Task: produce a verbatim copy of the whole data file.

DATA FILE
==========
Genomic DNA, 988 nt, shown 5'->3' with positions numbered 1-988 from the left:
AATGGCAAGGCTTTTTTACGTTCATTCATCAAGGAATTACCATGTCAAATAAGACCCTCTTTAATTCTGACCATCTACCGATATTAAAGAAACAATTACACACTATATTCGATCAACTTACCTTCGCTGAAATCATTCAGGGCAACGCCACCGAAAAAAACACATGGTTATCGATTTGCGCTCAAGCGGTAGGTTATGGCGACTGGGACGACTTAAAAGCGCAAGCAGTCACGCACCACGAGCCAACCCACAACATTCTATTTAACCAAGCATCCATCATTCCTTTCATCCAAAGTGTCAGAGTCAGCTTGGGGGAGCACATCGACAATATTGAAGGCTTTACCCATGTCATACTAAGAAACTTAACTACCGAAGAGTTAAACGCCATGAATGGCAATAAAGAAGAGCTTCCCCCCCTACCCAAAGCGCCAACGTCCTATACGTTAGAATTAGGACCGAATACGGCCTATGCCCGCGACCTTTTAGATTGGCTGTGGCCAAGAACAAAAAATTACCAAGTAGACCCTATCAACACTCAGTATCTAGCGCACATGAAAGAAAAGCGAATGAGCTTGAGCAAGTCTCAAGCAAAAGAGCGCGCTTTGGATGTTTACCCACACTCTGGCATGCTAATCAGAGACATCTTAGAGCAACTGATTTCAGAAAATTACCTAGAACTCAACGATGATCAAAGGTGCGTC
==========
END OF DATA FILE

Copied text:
Genomic DNA, 988 nt, shown 5'->3' with positions numbered 1-988 from the left:
AATGGCAAGGCTTTTTTACGTTCATTCATCAAGGAATTACCATGTCAAATAAGACCCTCTTTAATTCTGACCATCTACCGATATTAAAGAAACAATTACACACTATATTCGATCAACTTACCTTCGCTGAAATCATTCAGGGCAACGCCACCGAAAAAAACACATGGTTATCGATTTGCGCTCAAGCGGTAGGTTATGGCGACTGGGACGACTTAAAAGCGCAAGCAGTCACGCACCACGAGCCAACCCACAACATTCTATTTAACCAAGCATCCATCATTCCTTTCATCCAAAGTGTCAGAGTCAGCTTGGGGGAGCACATCGACAATATTGAAGGCTTTACCCATGTCATACTAAGAAACTTAACTACCGAAGAGTTAAACGCCATGAATGGCAATAAAGAAGAGCTTCCCCCCCTACCCAAAGCGCCAACGTCCTATACGTTAGAATTAGGACCGAATACGGCCTATGCCCGCGACCTTTTAGATTGGCTGTGGCCAAGAACAAAAAATTACCAAGTAGACCCTATCAACACTCAGTATCTAGCGCACATGAAAGAAAAGCGAATGAGCTTGAGCAAGTCTCAAGCAAAAGAGCGCGCTTTGGATGTTTACCCACACTCTGGCATGCTAATCAGAGACATCTTAGAGCAACTGATTTCAGAAAATTACCTAGAACTCAACGATGATCAAAGGTGCGTC